Two negations are more than one

Greg Restall*

*Corresponding author for this work

Research output: Chapter in Book/Report/Conference proceedingChapter


In models for paraconsistent logics, the semantic values of sentences and their negations are less tightly connected than in classical logic. In ‘American Plan’ logics for negation, truth and falsity are, to some degree, independent. The truth of ~ p is given by the falsity of p, and the falsity of ~ p is given by the truth of p. Since truth and falsity are only loosely connected, p and ~ p can both hold, or both fail to hold. In ‘Australian Plan’ logics for negation, negation is treated rather like a modal operator, where the truth of ~ in a situation amounts to p failing in certain other situations. Since those situations can be different from this one, p and ~ p might both hold here, or might both fail here. So much is well known in the semantics for paraconsistent logics, and for first-degree entailment and logics like it, it is relatively easy to translate between the American Plan and the Australian Plan. It seems that the choice between them seems to be a matter of taste, or of preference for one kind of semantic treatment or another. This paper explores some of the differences between the American Plan and the Australian Plan by exploring the tools they have for modelling a language in which we have two negations.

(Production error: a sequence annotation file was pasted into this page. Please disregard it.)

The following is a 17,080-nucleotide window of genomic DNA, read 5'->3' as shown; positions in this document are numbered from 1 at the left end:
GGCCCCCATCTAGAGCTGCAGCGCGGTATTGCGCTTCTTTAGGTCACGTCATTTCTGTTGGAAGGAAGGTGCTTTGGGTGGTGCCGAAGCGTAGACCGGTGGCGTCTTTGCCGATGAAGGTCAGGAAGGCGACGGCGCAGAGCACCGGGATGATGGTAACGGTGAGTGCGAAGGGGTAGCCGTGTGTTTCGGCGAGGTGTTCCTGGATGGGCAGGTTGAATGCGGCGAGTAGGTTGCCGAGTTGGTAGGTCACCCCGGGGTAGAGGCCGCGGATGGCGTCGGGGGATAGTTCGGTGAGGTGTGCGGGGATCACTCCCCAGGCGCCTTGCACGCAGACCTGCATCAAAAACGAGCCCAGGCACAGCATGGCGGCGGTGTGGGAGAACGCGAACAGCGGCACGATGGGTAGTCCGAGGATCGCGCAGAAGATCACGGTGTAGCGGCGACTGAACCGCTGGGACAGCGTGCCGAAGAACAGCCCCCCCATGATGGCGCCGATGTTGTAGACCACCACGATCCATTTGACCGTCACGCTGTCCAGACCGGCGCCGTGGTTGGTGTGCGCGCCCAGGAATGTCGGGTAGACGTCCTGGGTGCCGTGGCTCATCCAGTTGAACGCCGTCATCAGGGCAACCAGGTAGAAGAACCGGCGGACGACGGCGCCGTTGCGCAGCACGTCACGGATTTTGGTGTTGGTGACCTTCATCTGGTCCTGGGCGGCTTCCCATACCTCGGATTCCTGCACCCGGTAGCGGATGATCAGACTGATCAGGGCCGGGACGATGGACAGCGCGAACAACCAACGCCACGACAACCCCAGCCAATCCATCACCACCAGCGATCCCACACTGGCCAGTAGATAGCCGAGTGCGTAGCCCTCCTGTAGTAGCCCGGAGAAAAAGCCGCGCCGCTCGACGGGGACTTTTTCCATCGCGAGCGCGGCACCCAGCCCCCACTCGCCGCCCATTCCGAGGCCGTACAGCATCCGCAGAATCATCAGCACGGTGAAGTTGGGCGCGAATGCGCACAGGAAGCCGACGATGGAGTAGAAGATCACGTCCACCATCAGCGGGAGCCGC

Original languageEnglish
Title of host publicationOutstanding Contributions to Logic
Number of pages14
Publication statusPublished - 2019

Publication series

NameOutstanding Contributions to Logic
ISSN (Print)2211-2758
ISSN (Electronic)2211-2766


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